Political Power Plays

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Feelgood (Hampstead Theatre) Verdict: New Labour spins farcically into new comedy ****

The Secret Rapture (Salisbury Playhouse) Verdict: Hare's threnody for Thatcherism still hits the mark ***

POLITICS are on parade this week, with a sharp, satirical look at New Labour in the Hampstead heartlands and, in Salisbury, a reprise for love in the cold climate of Thatcherism.

Feelgood by Alistair Beaton is a funny, sinister political comedy whose leading character, Eddie, bears a weird resemblance to Alastair Campbell, the Prime Minister's press secretary.

Henry Goodman plays Eddie as a self-obsessed spider at the centre of a web of intrigue in a seaside hotel suite during the Party conference.

Physically, Goodman's Eddie is not burly or surly, like Campbell, but a nimble, highly strung barrow boy, swivelling at the knees and snapping at frailer bodies like a piranha.

The keynote speech must be written for 'Diddums' (the PM) while a Carnival Against Capitalism creates a backdrop of mayhem.

And a major scandal is emerging.

Eddie's ex-wife Liz, a journalist who lost her job at The Guardian - she hit the bottle, the drugs and the editor - is on to a story involving one of the PM's crony chums.

This hapless Life Peer, played with wonderful deadpan by Nigel Planer as a cadaver with floppy hair and slow limbs, reveals that genetically modified beer (grown from hops on his family estate) is producing a strange side-effect on male drinkers all over Europe - they are growing large breasts.

Understandably, this drives Eddie into a dance of rage, and he explodes like a maniac before moving down the hotel corridor to confront his ex-wife (Sian Thomas).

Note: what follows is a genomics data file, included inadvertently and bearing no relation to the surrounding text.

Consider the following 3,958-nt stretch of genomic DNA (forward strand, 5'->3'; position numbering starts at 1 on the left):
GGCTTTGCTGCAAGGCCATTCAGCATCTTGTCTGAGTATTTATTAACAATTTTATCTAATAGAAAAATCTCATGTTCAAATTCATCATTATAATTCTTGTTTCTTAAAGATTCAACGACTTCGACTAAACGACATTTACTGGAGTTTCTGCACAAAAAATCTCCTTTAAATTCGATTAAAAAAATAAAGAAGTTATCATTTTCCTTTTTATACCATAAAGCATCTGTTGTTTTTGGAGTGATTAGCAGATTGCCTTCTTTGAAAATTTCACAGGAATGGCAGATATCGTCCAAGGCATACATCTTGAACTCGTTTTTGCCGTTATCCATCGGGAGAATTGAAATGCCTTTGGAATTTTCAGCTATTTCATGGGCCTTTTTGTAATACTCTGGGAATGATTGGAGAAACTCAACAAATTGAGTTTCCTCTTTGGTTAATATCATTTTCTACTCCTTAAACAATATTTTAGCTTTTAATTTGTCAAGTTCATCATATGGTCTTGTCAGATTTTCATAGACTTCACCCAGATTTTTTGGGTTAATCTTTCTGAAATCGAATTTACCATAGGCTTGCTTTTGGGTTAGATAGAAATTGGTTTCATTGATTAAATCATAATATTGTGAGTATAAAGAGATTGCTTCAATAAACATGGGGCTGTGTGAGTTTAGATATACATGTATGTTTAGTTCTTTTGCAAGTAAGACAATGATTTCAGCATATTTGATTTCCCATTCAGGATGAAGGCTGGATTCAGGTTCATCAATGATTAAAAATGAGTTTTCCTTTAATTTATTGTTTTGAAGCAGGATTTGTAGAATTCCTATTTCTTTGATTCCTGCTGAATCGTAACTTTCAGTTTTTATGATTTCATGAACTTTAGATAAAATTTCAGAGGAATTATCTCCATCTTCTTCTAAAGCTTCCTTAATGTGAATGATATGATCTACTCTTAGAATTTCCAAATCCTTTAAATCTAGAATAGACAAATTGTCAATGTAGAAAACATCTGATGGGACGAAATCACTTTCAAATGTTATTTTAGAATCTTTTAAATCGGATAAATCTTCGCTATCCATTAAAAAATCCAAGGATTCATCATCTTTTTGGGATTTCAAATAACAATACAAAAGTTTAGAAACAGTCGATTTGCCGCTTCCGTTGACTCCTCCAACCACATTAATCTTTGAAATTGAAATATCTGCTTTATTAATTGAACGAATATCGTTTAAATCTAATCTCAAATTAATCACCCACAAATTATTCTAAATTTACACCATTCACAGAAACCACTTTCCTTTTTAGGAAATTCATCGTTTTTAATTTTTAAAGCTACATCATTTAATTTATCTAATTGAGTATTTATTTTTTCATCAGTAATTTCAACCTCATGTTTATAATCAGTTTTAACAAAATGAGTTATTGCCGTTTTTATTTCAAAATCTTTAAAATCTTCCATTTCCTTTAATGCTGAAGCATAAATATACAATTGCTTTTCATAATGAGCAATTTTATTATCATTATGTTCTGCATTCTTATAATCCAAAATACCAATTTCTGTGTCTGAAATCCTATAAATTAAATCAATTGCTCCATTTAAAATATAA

We recover comic equilibrium with a return to the seat of power, unpredictable mobile phones and the ingratiating search for phrases about a job culture, not a yob culture.

FINALLY, the PM, or DL - the initials stand for Divine Light, or Dodgy Leader, or Dreadfully Lightweight - speaks from the podium in a distorted echo of Tony Blair's real Party conference speech last year.

Nigel Cooke, cleverly reproducing Blair's body language without direct imitation, announces that Liz, who has died in an arson attack on the hotel, will not be forgotten. She had, in fact, already been bought, and DL veers off into a rabid tirade.

Beaton has taken his play into the realms of vicious satirical fantasy, and I must say I was amazed, though I shouldn't have been; this writer knows, and has translated, his Gogol.

Max Stafford-Clark's compelling production is brilliantly cast, with cleverly inflected performances all round - including Amita Dhiri as the PM's PA that suggest a backroom political milieu rife with intrigue, nastiness and vicious hypocrisy.

* MEANWHILE, in the cathedral city calm of Salisbury, Joanna Read has directed a smart, brittle revival of David Hare's The Secret Rapture, first seen at the National in 1988.

Hare's characteristic stridency - not always the fault some critics believe it is - is given full reign by Helene Kvale as Marion French, a blistering junior minister in the Conservative government. She and her sister Isobel, who runs a small design business, have returned home for their father's funeral.

Marion's husband, Tom (Simon Coury), is head of Christians In Business, and they take over Isobel's firm, along with Dad's alcoholic young widow (Louise Yates). …